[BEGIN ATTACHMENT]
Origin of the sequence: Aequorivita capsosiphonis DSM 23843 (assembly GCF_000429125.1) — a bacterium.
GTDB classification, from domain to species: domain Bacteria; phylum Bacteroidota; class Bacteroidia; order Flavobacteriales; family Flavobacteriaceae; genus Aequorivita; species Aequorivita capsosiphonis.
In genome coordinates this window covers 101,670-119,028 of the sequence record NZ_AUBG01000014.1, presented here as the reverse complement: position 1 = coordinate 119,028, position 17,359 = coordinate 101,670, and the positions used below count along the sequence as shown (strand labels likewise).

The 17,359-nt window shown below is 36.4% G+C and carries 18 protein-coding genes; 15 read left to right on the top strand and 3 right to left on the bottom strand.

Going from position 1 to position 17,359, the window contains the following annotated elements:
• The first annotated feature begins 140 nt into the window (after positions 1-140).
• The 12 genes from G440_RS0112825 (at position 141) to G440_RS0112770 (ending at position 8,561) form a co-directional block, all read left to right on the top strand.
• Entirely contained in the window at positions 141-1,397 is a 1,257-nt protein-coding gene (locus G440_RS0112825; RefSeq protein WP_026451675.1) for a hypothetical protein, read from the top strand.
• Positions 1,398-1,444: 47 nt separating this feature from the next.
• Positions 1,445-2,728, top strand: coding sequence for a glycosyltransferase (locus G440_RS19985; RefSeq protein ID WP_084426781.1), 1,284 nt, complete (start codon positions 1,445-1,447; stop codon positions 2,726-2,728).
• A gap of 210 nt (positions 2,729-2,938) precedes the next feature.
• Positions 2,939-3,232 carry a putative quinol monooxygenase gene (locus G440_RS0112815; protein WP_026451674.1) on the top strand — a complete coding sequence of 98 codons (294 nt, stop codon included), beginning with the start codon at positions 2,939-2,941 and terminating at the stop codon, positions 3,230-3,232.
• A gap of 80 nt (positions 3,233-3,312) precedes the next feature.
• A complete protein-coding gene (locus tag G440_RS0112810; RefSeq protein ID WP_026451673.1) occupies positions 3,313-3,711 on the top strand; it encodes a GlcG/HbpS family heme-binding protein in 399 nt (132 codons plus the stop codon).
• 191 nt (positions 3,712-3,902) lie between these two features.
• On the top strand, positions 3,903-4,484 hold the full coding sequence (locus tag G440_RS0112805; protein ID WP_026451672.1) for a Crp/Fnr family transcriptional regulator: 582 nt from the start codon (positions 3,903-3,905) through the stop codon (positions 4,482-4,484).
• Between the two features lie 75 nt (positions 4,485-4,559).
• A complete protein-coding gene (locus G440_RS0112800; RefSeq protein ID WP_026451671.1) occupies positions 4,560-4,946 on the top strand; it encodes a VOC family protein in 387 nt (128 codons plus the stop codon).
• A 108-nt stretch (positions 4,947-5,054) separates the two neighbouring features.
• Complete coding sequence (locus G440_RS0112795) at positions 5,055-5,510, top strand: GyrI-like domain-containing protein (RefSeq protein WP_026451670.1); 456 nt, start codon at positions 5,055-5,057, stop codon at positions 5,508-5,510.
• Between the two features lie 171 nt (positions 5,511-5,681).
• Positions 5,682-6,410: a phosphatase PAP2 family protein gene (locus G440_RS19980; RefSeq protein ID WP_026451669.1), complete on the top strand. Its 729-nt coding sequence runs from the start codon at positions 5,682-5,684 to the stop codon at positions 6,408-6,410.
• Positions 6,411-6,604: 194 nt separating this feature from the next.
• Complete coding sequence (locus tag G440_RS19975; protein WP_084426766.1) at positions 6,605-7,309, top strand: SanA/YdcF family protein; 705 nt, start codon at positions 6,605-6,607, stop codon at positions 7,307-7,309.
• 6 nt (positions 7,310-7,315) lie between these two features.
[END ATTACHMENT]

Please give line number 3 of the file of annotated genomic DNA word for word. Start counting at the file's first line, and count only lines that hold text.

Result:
In genome coordinates this window covers 101,670-119,028 of the sequence record NZ_AUBG01000014.1, presented here as the reverse complement: position 1 = coordinate 119,028, position 17,359 = coordinate 101,670, and the positions used below count along the sequence as shown (strand labels likewise).